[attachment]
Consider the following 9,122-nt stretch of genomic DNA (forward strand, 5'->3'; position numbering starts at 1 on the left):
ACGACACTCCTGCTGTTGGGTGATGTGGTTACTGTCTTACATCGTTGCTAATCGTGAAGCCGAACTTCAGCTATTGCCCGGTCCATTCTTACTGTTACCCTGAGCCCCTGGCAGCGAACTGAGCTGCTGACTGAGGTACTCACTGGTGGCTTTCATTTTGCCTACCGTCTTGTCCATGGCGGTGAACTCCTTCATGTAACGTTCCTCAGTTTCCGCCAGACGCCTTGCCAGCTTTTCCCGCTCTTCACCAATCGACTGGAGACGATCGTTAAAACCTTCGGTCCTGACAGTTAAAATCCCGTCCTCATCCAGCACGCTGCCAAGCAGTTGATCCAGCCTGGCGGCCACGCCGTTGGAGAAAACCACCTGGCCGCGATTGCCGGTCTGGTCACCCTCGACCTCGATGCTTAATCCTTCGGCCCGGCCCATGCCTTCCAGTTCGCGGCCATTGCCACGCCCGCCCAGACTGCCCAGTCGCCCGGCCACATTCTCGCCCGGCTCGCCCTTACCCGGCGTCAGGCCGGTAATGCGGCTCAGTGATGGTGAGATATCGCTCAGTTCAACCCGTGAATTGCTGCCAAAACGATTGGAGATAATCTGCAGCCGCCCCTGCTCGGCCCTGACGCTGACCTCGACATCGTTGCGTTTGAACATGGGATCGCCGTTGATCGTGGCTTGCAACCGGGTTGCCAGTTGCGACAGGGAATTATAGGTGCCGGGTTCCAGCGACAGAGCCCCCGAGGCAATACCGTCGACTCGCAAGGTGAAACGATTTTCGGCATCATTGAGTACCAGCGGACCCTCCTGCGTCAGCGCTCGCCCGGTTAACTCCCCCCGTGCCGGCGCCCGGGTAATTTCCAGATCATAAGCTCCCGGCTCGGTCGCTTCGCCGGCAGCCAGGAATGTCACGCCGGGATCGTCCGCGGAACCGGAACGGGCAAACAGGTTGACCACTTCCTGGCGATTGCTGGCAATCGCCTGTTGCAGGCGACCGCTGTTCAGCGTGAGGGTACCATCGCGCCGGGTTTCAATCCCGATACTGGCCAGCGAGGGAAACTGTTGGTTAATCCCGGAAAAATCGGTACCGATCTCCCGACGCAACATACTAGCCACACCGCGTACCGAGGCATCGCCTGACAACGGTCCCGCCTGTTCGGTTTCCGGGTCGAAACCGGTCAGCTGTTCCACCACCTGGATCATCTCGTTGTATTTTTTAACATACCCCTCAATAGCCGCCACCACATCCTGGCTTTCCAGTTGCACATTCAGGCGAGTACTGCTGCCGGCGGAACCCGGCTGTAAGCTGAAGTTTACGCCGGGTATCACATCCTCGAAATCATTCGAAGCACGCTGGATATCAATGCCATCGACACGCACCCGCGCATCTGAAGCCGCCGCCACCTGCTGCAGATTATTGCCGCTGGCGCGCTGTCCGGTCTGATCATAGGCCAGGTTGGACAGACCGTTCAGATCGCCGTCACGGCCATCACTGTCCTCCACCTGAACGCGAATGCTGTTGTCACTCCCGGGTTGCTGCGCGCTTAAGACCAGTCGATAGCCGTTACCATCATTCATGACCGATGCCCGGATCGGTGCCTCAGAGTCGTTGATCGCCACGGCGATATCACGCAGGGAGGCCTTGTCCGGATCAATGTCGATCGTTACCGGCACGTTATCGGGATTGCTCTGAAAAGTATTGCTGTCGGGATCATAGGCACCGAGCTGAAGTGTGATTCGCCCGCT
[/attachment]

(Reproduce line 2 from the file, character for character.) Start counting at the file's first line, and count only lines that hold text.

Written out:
ACGACACTCCTGCTGTTGGGTGATGTGGTTACTGTCTTACATCGTTGCTAATCGTGAAGCCGAACTTCAGCTATTGCCCGGTCCATTCTTACTGTTACCCTGAGCCCCTGGCAGCGAACTGAGCTGCTGACTGAGGTACTCACTGGTGGCTTTCATTTTGCCTACCGTCTTGTCCATGGCGGTGAACTCCTTCATGTAACGTTCCTCAGTTTCCGCCAGACGCCTTGCCAGCTTTTCCCGCTCTTCACCAATCGACTGGAGACGATCGTTAAAACCTTCGGTCCTGACAGTTAAAATCCCGTCCTCATCCAGCACGCTGCCAAGCAGTTGATCCAGCCTGGCGGCCACGCCGTTGGAGAAAACCACCTGGCCGCGATTGCCGGTCTGGTCACCCTCGACCTCGATGCTTAATCCTTCGGCCCGGCCCATGCCTTCCAGTTCGCGGCCATTGCCACGCCCGCCCAGACTGCCCAGTCGCCCGGCCACATTCTCGCCCGGCTCGCCCTTACCCGGCGTCAGGCCGGTAATGCGGCTCAGTGATGGTGAGATATCGCTCAGTTCAACCCGTGAATTGCTGCCAAAACGATTGGAGATAATCTGCAGCCGCCCCTGCTCGGCCCTGACGCTGACCTCGACATCGTTGCGTTTGAACATGGGATCGCCGTTGATCGTGGCTTGCAACCGGGTTGCCAGTTGCGACAGGGAATTATAGGTGCCGGGTTCCAGCGACAGAGCCCCCGAGGCAATACCGTCGACTCGCAAGGTGAAACGATTTTCGGCATCATTGAGTACCAGCGGACCCTCCTGCGTCAGCGCTCGCCCGGTTAACTCCCCCCGTGCCGGCGCCCGGGTAATTTCCAGATCATAAGCTCCCGGCTCGGTCGCTTCGCCGGCAGCCAGGAATGTCACGCCGGGATCGTCCGCGGAACCGGAACGGGCAAACAGGTTGACCACTTCCTGGCGATTGCTGGCAATCGCCTGTTGCAGGCGACCGCTGTTCAGCGTGAGGGTACCATCGCGCCGGGTTTCAATCCCGATACTGGCCAGCGAGGGAAACTGTTGGTTAATCCCGGAAAAATCGGTACCGATCTCCCGACGCAACATACTAGCCACACCGCGTACCGAGGCATCGCCTGACAACGGTCCCGCCTGTTCGGTTTCCGGGTCGAAACCGGTCAGCTGTTCCACCACCTGGATCATCTCGTTGTATTTTTTAACATACCCCTCAATAGCCGCCACCACATCCTGGCTTTCCAGTTGCACATTCAGGCGAGTACTGCTGCCGGCGGAACCCGGCTGTAAGCTGAAGTTTACGCCGGGTATCACATCCTCGAAATCATTCGAAGCACGCTGGATATCAATGCCATCGACACGCACCCGCGCATCTGAAGCCGCCGCCACCTGCTGCAGATTATTGCCGCTGGCGCGCTGTCCGGTCTGATCATAGGCCAGGTTGGACAGACCGTTCAGATCGCCGTCACGGCCATCACTGTCCTCCACCTGAACGCGAATGCTGTTGTCACTCCCGGGTTGCTGCGCGCTTAAGACCAGTCGATAGCCGTTACCATCATTCATGACCGATGCCCGGATCGGTGCCTCAGAGTCGTTGATCGCCACGGCGATATCACGCAGGGAGGCCTTGTCCGGATCAATGTCGATCGTTACCGGCACGTTATCGGGATTGCTCTGAAAAGTATTGCTGTCGGGATCATAGGCACCGAGCTGAAGTGTGATTCGCCCGCT